Reasons to be skeptical

Activists may not necessarily have majority backing, but they do have good reasons to be skeptical of corporate giveaways and of tech companies opening big offices in their neighborhoods.

Numerous studies have indicated that tax incentives rarely determine where corporations set up shop; generally, they would choose the same location with or without the breaks. What's more, tax incentives often don't pay off for themselves, or don't end up delivering the jobs or economic activity they promised.

Another high-profile move to lure a big tech investment is a case in point. Wisconsin used a record-breaking $4.5 billion in tax incentives to lure Foxconn to build a TV factory there. Even with the personal intervention of President Donald Trump, however, Foxconn has reportedly scaled back the project and its potential to create jobs - leaving state and local officials holding the bag.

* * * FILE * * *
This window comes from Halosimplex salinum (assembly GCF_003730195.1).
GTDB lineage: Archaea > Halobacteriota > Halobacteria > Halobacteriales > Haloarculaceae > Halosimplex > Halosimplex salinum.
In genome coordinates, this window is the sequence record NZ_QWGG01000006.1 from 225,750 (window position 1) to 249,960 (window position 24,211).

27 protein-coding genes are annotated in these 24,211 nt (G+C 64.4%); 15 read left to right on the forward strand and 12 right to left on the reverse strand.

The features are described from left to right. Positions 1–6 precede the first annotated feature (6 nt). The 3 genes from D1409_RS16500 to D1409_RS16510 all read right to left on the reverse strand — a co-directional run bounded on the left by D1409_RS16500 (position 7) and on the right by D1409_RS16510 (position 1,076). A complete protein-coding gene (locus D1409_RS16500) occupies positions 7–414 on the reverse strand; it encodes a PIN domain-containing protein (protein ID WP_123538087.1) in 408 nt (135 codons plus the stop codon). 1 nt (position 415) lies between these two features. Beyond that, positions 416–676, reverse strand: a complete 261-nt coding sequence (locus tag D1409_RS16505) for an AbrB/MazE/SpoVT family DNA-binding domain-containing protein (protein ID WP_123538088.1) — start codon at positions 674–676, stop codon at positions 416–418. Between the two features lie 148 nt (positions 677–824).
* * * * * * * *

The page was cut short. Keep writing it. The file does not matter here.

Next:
What's more, residents in tight housing markets like New York and the San Francisco Bay Area should rightly wonder about the tradeoffs involved in building massive new corporate campuses in their regions, particularly if they don't include plans for more housing or mass transit. Such developments risk making already unaffordable areas practically unlivable.

And there's good reason to question the idea of giving tax breaks to already rich corporations, particularly those in the tech sector. Companies such as Amazon and Apple have been among the most notorious when it comes to avoiding paying their fair share in taxes, taking advantage of numerous tax breaks and sketchy schemes to minimize their payments to the governments. Amazon, for example, is expected to pay $0 in federal income taxes for 2018 for the second year in a row.

The tech giants are already facing scrutiny on the national level for thwarting competition, spreading propaganda, subverting democracy, promoting addictive and potentially harmful technologies, and undermining privacy. Amazon's New York experience indicates that the local harms they cause are going to get more attention as well.